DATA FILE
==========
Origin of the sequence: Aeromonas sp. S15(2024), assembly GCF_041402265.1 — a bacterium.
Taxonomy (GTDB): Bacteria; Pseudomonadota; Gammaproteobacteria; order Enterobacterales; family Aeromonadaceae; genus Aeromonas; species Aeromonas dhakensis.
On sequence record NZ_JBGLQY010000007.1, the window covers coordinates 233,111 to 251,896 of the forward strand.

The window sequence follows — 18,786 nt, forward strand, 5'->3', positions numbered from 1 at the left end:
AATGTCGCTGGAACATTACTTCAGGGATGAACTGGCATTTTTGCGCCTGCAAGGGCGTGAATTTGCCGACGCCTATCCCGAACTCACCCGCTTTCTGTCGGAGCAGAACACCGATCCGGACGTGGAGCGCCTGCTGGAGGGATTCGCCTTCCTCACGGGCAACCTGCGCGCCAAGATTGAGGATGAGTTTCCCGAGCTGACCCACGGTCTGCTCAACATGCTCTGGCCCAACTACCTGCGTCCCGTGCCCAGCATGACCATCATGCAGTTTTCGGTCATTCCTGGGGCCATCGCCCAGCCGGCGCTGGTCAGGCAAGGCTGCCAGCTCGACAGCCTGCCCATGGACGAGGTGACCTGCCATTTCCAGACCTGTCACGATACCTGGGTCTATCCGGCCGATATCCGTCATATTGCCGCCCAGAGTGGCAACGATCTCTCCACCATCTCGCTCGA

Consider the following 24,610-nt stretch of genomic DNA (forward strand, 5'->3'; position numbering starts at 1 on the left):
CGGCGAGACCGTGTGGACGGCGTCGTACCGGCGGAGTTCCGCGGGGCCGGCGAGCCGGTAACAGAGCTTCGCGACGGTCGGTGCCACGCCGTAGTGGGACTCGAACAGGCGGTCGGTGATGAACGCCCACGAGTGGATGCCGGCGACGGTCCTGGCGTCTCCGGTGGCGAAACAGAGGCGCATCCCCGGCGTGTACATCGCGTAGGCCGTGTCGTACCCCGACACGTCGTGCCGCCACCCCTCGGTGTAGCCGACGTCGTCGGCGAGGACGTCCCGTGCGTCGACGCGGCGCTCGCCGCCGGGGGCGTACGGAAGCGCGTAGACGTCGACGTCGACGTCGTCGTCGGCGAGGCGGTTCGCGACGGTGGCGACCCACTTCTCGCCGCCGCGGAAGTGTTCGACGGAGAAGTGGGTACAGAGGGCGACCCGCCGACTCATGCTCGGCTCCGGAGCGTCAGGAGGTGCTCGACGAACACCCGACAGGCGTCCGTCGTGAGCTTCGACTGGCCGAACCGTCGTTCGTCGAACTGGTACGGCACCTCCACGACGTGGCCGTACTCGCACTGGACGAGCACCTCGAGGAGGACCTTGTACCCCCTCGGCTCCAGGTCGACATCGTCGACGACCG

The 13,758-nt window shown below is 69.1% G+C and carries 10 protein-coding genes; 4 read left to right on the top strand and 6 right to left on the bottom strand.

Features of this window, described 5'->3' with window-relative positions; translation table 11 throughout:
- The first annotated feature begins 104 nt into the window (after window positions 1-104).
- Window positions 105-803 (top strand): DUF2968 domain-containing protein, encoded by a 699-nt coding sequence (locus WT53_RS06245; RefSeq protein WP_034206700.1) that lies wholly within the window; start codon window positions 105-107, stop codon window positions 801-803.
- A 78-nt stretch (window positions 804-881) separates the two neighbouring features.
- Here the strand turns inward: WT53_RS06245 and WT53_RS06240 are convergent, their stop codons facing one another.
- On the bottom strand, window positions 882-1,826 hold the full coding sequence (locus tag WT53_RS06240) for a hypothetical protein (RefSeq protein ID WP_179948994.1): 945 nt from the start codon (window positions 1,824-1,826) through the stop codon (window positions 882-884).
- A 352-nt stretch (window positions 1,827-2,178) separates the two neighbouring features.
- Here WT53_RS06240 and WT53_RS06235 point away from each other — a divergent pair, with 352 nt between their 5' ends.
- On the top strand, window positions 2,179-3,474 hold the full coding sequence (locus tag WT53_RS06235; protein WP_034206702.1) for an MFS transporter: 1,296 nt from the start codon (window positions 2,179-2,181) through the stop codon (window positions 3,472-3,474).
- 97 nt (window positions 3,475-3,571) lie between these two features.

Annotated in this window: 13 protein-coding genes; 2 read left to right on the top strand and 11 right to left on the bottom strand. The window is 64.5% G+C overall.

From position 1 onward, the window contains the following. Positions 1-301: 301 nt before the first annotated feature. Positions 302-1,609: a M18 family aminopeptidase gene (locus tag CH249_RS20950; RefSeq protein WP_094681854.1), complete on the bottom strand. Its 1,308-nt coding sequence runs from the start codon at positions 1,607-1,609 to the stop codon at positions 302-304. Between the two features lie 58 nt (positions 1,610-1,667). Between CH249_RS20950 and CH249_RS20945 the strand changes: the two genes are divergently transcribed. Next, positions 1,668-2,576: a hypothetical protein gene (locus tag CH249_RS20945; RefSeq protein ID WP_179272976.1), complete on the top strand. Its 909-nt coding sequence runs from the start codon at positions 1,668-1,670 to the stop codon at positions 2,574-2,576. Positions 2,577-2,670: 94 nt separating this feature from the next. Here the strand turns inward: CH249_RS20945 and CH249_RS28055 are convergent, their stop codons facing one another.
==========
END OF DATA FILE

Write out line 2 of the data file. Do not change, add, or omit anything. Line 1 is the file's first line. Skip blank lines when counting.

Taxonomy (GTDB): Bacteria; Pseudomonadota; Gammaproteobacteria; order Enterobacterales; family Aeromonadaceae; genus Aeromonas; species Aeromonas dhakensis.